Perhaps take some of these millions and build housing for the truly needy who are trying to mightily in this age of unstable economy. And perhaps re-vamp the welfare system completely. Healthy adults with no children being required to 'work' for their monthly payment (even if it's picking up litter from the side of the streets).
We not only have soup kitchens for the homeless but limited shelters for them too (more beds open when the weather becomes icy) but for those that ended up homeless through no fault of their own, what a scary place these shelters must often be. And we have Food Banks that help, too - but imagine the humiliation for those people that must stand in line for hours, often with their little ones, just to get enough to eat each week. While I could be wrong, soup kitchens and food bands are simply a 'bandaid' for what is a huge, huge problem in our Countries.
On a personal level, our local newspaper has a both interesting and heartbreaking article last Fall. A reporter determined to find how many homeless really existed in our little area of suburbea, headed out with the promise to the homeless he found that he would not 'turn them in'. Included in these people he located (usually living in our heavily forested areas just blocks from busy areas), was a grandmother and her grandchild. Homeless, living in a battered old tent and washing in a near-by creek. Apparently the grandmother had raised the little one all by herself since shortly after the baby was born - and when the child was in Grade 2, the teacher (who meant well, I'm sure) reported her to Social Services 'just to check on things'. And after finding the child was sharing the same bedroom as her Grandmother (apparently a child that is not 'naturally yours' must have a seperate bedroom and even the cot that had been added wouldn't do) plus it was determined that the Grandmother wasn't young enough to raise a child alone.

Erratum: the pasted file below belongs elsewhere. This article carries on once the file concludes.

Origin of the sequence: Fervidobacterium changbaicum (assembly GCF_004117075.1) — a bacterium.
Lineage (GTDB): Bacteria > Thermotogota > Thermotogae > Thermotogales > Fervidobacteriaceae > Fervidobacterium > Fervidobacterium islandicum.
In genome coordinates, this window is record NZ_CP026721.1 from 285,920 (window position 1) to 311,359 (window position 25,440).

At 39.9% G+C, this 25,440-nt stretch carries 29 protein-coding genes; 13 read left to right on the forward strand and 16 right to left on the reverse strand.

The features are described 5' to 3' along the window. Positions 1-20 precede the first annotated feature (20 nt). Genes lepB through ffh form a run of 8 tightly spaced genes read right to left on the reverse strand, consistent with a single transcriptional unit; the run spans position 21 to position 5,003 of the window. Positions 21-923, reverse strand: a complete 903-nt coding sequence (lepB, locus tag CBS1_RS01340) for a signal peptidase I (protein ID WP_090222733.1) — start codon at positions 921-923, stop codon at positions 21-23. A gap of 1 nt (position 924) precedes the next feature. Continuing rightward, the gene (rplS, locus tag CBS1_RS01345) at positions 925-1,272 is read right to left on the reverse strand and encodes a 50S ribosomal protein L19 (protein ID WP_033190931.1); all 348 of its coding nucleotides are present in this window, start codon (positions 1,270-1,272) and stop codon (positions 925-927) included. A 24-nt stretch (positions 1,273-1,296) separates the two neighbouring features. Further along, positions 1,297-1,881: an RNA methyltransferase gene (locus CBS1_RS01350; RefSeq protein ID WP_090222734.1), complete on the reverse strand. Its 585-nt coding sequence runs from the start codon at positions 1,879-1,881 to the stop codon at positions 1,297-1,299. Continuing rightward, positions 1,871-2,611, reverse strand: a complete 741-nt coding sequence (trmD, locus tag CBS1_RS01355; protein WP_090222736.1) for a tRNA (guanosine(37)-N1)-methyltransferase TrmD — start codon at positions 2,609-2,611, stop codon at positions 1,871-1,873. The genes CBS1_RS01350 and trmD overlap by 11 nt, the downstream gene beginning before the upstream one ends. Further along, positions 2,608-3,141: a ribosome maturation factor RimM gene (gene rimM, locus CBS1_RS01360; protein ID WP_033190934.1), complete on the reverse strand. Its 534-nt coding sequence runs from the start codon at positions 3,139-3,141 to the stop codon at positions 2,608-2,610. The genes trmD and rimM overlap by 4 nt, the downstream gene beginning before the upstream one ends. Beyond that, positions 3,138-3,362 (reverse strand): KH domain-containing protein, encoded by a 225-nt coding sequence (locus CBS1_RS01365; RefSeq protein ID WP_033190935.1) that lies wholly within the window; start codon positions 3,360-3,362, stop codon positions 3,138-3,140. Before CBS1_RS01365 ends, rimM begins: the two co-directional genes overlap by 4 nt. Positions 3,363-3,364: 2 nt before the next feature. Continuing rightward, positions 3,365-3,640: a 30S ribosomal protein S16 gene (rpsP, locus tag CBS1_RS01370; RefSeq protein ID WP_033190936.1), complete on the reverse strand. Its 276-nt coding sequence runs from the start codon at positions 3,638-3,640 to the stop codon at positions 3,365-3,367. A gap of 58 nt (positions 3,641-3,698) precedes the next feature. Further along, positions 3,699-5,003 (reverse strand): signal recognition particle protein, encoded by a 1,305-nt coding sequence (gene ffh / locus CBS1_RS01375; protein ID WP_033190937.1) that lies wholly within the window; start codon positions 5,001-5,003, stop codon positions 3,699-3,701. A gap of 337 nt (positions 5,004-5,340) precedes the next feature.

Rather than help the Grandmother with her rent so she could move into a 2-bedroom apartment and rather than simply have a Social Worker pop in every month to see how things were going, the 'rules' state that the child would have to go into foster care. Grandmother and child slipped away one evening and ergo, homeless but still together. The child does continue to go to school each day, but in a different school with Grandmother fibbing that they have a permanent address and they live from the money earned from picking up bottles and cans, with clothing and such provided by Charities.
I know I've been ever so long-winded on this post and I do apologise. Suppose it's just because while getting our government to change things seems unlikely, I wonder what, if anything, can be done.
(Lest everyone consider me a 'bleeding heart' - gentle smile - thought I'd mention that when a pan-handler approaches me on the street I simply ask if they would like me to buy them a meal. Some say yes and it's obvious they are truly hungry and often cold. Others say no, that they just want the money ... these I simply wish a good day to and walk off.
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While outer events might make one happy or sad, happiness itself is entirely internal, and at all times completely within one's power.